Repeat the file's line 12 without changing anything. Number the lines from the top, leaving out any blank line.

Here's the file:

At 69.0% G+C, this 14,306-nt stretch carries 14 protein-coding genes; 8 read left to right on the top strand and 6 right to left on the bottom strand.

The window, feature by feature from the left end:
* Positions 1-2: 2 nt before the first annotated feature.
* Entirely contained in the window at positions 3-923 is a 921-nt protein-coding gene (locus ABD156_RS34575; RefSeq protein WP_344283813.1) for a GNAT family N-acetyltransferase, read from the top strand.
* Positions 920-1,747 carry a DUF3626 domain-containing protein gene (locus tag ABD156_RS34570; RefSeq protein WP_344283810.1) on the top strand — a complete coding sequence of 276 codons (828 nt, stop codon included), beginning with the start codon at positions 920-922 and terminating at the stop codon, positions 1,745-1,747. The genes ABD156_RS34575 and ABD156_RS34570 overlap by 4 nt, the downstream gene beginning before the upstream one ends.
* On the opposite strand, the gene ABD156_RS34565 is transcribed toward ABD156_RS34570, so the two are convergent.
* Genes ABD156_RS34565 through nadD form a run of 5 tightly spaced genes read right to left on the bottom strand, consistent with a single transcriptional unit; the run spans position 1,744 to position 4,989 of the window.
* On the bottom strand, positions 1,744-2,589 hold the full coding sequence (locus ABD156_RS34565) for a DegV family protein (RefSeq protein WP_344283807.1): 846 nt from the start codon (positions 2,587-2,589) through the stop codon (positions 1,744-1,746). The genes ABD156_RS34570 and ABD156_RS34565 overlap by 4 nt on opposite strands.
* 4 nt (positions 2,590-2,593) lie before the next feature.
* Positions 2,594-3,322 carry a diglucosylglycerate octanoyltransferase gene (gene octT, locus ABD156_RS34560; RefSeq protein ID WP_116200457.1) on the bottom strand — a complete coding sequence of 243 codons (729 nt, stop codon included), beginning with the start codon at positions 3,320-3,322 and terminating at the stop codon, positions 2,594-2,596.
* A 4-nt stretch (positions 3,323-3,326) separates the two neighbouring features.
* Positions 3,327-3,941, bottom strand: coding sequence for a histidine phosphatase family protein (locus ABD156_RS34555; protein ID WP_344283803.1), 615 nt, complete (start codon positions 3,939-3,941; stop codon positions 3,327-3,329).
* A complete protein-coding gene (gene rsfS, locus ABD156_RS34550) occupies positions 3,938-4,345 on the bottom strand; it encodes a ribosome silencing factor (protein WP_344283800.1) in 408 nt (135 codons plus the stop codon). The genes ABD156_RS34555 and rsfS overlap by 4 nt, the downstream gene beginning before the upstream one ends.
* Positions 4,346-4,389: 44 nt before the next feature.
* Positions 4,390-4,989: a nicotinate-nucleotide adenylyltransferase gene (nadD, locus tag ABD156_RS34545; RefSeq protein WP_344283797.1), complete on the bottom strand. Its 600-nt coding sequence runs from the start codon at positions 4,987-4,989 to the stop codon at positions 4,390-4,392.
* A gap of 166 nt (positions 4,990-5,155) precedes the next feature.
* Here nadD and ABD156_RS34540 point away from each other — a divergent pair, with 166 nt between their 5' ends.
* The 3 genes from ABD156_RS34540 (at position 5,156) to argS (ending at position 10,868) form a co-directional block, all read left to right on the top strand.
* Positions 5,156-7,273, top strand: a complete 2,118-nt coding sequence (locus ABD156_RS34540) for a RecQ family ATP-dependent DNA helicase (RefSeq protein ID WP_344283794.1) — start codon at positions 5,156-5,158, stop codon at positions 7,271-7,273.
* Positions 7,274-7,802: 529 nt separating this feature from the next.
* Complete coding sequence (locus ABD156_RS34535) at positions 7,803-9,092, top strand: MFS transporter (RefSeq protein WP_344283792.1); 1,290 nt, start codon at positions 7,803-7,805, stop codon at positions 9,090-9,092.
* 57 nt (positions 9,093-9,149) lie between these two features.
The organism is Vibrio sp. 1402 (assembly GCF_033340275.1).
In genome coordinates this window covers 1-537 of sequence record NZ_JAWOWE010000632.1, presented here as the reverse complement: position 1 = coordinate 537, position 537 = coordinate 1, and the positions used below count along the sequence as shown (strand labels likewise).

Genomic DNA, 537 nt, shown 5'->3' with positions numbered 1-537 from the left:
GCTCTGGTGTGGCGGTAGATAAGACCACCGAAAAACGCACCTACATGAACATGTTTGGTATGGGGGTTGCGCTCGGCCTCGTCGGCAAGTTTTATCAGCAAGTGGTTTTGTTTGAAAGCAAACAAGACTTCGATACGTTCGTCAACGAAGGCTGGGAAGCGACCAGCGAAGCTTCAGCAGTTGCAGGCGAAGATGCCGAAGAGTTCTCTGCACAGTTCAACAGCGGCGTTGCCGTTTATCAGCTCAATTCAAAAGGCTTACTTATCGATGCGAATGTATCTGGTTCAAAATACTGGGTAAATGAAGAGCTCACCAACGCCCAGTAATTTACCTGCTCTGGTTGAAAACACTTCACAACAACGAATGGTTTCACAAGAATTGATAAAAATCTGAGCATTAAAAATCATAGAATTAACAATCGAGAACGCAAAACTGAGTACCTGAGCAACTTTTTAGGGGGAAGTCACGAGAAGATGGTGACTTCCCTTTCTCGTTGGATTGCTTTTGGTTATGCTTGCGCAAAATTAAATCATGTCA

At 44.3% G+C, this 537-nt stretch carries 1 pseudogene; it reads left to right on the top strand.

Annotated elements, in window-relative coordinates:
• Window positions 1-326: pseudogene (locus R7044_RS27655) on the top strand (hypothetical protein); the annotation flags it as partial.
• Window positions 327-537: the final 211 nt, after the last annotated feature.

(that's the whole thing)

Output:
* Positions 3,327-3,941, bottom strand: coding sequence for a histidine phosphatase family protein (locus ABD156_RS34555; protein ID WP_344283803.1), 615 nt, complete (start codon positions 3,939-3,941; stop codon positions 3,327-3,329).